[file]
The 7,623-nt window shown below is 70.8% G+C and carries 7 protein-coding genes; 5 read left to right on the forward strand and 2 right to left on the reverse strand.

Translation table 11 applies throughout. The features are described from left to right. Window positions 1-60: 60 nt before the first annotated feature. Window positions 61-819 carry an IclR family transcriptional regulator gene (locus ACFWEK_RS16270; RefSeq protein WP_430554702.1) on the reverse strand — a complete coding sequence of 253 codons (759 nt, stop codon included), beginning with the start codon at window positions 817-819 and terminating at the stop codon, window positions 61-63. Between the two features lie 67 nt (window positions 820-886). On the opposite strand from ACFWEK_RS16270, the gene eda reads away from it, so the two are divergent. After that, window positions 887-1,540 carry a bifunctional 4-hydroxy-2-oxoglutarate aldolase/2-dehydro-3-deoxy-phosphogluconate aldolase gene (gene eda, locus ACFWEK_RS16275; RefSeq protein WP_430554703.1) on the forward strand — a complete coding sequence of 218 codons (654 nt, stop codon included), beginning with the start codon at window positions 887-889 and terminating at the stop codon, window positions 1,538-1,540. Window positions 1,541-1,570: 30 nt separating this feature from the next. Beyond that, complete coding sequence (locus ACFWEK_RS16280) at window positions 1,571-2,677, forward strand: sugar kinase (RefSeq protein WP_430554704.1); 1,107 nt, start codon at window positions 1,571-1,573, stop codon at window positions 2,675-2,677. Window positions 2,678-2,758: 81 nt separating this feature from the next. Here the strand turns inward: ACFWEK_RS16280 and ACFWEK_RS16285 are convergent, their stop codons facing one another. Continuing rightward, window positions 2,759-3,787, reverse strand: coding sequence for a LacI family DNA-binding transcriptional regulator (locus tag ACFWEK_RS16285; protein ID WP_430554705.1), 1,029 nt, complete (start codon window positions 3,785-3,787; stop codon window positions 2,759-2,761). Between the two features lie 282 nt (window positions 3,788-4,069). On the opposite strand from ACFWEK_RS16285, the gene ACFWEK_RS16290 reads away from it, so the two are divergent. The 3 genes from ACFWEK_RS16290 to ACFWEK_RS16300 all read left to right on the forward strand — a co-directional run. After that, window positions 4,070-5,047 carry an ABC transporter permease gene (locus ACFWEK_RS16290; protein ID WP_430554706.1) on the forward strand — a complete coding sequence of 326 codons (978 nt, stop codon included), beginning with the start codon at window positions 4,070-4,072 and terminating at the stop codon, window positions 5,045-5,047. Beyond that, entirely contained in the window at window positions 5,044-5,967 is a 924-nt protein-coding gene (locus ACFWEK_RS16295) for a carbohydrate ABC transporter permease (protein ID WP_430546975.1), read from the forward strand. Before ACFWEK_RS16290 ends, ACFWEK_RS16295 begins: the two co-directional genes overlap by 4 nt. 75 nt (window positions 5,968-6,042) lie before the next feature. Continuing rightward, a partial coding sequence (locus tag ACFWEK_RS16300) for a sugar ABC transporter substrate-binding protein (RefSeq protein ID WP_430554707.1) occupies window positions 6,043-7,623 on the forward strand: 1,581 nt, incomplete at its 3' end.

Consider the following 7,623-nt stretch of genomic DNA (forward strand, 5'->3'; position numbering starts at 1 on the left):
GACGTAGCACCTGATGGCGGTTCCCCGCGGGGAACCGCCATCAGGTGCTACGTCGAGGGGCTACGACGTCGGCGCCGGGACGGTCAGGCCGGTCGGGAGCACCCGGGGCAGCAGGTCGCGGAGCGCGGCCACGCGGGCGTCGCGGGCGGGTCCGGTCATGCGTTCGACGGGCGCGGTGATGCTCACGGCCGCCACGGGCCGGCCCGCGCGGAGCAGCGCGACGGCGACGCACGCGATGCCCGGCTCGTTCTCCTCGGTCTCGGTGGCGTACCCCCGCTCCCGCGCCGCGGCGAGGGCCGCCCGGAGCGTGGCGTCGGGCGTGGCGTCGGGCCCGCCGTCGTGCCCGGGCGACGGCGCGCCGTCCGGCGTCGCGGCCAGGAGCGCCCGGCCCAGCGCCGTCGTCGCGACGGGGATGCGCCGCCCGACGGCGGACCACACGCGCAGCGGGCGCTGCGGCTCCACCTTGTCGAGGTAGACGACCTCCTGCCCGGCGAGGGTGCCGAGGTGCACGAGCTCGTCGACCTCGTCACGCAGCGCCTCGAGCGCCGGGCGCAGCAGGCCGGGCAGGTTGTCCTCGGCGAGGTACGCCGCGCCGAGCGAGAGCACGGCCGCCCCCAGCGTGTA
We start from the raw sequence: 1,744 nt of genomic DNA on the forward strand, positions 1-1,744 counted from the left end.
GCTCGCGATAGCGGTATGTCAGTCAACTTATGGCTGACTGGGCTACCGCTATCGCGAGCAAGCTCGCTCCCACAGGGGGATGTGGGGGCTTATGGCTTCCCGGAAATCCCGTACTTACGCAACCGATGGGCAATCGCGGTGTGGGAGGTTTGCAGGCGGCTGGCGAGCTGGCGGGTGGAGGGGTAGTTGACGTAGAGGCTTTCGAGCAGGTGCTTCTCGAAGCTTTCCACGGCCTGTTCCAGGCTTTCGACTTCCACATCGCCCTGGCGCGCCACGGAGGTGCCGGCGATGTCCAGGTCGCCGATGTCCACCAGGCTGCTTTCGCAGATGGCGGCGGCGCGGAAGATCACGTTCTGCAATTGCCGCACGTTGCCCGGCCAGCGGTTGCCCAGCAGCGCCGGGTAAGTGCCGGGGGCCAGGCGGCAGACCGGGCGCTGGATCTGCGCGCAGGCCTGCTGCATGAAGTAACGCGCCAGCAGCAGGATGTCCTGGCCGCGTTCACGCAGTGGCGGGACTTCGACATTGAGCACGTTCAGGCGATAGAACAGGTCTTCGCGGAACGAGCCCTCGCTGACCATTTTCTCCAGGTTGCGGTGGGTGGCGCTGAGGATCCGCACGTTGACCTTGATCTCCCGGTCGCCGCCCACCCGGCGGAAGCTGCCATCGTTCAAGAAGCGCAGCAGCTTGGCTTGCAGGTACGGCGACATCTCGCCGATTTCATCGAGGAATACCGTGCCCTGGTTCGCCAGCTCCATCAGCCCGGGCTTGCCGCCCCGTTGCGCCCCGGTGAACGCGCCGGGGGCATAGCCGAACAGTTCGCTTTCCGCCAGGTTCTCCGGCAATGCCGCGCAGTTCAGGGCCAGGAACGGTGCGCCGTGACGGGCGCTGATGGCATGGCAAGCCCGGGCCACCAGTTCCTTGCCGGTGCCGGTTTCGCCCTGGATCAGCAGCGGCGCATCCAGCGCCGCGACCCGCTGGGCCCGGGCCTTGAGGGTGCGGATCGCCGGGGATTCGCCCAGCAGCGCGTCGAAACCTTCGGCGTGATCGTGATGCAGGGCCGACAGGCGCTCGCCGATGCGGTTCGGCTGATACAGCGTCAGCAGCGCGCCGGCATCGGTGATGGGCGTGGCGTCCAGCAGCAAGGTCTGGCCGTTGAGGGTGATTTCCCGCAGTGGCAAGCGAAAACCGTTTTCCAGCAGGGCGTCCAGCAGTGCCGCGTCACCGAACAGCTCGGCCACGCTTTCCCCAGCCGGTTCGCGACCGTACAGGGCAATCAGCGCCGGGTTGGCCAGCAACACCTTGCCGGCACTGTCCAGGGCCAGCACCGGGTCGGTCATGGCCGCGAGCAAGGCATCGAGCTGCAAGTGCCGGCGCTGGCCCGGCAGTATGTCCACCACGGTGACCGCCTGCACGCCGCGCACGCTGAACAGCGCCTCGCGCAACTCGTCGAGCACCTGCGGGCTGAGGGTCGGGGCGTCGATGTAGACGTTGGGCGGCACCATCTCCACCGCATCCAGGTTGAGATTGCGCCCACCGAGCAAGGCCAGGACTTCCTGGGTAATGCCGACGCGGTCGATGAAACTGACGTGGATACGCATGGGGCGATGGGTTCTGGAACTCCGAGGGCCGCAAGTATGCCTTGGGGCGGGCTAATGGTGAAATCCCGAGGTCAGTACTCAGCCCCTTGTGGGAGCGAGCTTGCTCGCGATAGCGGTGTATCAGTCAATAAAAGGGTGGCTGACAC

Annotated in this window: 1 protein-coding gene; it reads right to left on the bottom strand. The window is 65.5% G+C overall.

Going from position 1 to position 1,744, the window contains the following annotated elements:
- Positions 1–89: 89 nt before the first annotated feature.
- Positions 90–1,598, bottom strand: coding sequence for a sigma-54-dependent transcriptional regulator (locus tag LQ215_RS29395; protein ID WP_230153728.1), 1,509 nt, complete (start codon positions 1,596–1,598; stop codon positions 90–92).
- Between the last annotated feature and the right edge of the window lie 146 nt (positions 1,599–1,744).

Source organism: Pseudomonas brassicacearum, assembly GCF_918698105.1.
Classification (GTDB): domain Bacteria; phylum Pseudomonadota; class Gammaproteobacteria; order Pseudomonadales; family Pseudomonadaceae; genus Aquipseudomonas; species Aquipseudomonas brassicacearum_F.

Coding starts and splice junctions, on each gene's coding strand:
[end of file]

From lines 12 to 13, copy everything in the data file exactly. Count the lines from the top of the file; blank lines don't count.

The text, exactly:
Source organism: Pseudomonas brassicacearum, assembly GCF_918698105.1.
Classification (GTDB): domain Bacteria; phylum Pseudomonadota; class Gammaproteobacteria; order Pseudomonadales; family Pseudomonadaceae; genus Aquipseudomonas; species Aquipseudomonas brassicacearum_F.